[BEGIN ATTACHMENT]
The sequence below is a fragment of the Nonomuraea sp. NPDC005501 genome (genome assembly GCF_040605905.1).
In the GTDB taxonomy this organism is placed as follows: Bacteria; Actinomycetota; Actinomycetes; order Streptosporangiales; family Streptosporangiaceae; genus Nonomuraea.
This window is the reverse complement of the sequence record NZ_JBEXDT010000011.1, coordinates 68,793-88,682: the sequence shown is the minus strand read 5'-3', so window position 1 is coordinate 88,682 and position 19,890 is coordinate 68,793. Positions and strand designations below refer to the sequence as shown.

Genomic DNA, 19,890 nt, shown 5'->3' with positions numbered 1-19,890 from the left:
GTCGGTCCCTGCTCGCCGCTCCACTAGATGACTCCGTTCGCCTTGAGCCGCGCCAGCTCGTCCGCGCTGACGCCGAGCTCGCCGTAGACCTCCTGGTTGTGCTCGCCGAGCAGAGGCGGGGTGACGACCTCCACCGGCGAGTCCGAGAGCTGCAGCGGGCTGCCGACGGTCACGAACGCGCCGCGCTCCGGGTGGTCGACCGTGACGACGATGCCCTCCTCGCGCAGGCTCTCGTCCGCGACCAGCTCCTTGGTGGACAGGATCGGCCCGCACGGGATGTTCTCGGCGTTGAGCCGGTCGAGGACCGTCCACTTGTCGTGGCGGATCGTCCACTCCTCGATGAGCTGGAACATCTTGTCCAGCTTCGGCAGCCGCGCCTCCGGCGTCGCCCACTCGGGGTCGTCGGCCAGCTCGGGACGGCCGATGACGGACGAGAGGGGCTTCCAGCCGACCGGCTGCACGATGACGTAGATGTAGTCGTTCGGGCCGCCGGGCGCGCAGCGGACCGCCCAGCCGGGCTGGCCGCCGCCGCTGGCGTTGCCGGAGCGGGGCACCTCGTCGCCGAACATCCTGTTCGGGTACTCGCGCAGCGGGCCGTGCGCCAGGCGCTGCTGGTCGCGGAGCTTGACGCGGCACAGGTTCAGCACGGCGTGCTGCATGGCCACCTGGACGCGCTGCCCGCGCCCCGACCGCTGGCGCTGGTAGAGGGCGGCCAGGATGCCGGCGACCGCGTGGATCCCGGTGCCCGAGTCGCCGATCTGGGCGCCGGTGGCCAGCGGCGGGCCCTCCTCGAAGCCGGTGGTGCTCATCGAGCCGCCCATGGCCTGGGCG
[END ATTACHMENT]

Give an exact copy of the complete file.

The sequence below is a fragment of the Nonomuraea sp. NPDC005501 genome (genome assembly GCF_040605905.1).
In the GTDB taxonomy this organism is placed as follows: Bacteria; Actinomycetota; Actinomycetes; order Streptosporangiales; family Streptosporangiaceae; genus Nonomuraea.
This window is the reverse complement of the sequence record NZ_JBEXDT010000011.1, coordinates 68,793-88,682: the sequence shown is the minus strand read 5'-3', so window position 1 is coordinate 88,682 and position 19,890 is coordinate 68,793. Positions and strand designations below refer to the sequence as shown.

Genomic DNA, 19,890 nt, shown 5'->3' with positions numbered 1-19,890 from the left:
GTCGGTCCCTGCTCGCCGCTCCACTAGATGACTCCGTTCGCCTTGAGCCGCGCCAGCTCGTCCGCGCTGACGCCGAGCTCGCCGTAGACCTCCTGGTTGTGCTCGCCGAGCAGAGGCGGGGTGACGACCTCCACCGGCGAGTCCGAGAGCTGCAGCGGGCTGCCGACGGTCACGAACGCGCCGCGCTCCGGGTGGTCGACCGTGACGACGATGCCCTCCTCGCGCAGGCTCTCGTCCGCGACCAGCTCCTTGGTGGACAGGATCGGCCCGCACGGGATGTTCTCGGCGTTGAGCCGGTCGAGGACCGTCCACTTGTCGTGGCGGATCGTCCACTCCTCGATGAGCTGGAACATCTTGTCCAGCTTCGGCAGCCGCGCCTCCGGCGTCGCCCACTCGGGGTCGTCGGCCAGCTCGGGACGGCCGATGACGGACGAGAGGGGCTTCCAGCCGACCGGCTGCACGATGACGTAGATGTAGTCGTTCGGGCCGCCGGGCGCGCAGCGGACCGCCCAGCCGGGCTGGCCGCCGCCGCTGGCGTTGCCGGAGCGGGGCACCTCGTCGCCGAACATCCTGTTCGGGTACTCGCGCAGCGGGCCGTGCGCCAGGCGCTGCTGGTCGCGGAGCTTGACGCGGCACAGGTTCAGCACGGCGTGCTGCATGGCCACCTGGACGCGCTGCCCGCGCCCCGACCGCTGGCGCTGGTAGAGGGCGGCCAGGATGCCGGCGACCGCGTGGATCCCGGTGCCCGAGTCGCCGATCTGGGCGCCGGTGGCCAGCGGCGGGCCCTCCTCGAAGCCGGTGGTGCTCATCGAGCCGCCCATGGCCTGGGCG